HMRC has published new guidance for working out IHT due on gifts, including how to find out which gifts count towards the value of the estate, how to value them and how to work out how much IHT may be due.
To work out which gifts to include in calculations, HMRC suggests following these steps:
- List in date order all of the gifts the person who died made in the last 7 years that are not exempt, starting with the oldest first.
- Keep a running total of their values.
- Check the list to see where the running total goes over the £325,000 threshold. Tax will be paid on:
- the part of any gift that took the running total over the threshold,
- any gifts made after the threshold.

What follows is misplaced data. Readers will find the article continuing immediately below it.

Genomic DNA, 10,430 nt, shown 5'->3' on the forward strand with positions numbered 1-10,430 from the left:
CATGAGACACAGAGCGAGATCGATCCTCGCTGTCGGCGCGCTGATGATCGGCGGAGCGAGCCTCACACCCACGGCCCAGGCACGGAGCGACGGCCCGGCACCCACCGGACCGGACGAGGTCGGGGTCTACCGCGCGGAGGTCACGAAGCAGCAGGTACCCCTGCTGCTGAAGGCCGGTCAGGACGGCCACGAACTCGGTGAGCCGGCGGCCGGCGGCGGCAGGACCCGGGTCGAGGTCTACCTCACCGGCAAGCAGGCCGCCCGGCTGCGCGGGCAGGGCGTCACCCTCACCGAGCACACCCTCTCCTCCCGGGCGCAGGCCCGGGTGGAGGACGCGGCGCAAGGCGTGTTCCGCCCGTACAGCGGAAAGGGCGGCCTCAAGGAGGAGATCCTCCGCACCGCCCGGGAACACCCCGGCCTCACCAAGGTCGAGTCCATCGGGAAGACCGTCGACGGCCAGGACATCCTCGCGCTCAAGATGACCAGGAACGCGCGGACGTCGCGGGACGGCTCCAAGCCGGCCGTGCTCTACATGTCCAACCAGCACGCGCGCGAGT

Masood died on 1 June 2021 when the Inheritance Tax threshold was £325,000. In the 7 years before he died, he gave the following gifts (after deducting all those that were exempt).
|Date||Value of gift||Running total|
|23 Aug 2014||£150,000||£150,000|
|12 Dec 2014||£100,000||£250,000|
|21 Jul 2015||£50,000||£300,000|
|15 Mar 2017||£30,000||£330,000|
|03 Jun 2019||£17,000||£347,000|
|06 Jan 2021||£10,000||£357,000|
When the March 2017 gift is added, the running total goes over the threshold. So IHT is due on that gift and all of the later gifts.
However, on the gift made in March 2017, IHT is only due on the part of the £30,000 gift that brought the total above the threshold. So for that gift, tax is payable on £5,000 (£330,000 running total – £325,000 threshold = £5,000 excess over the threshold).
The guidance also contains similar examples to the above for gifts with reservation of benefit, potentially exempt transfers, gifts exempt from IHT and pre-owned assets.
The full guide may be accessed here.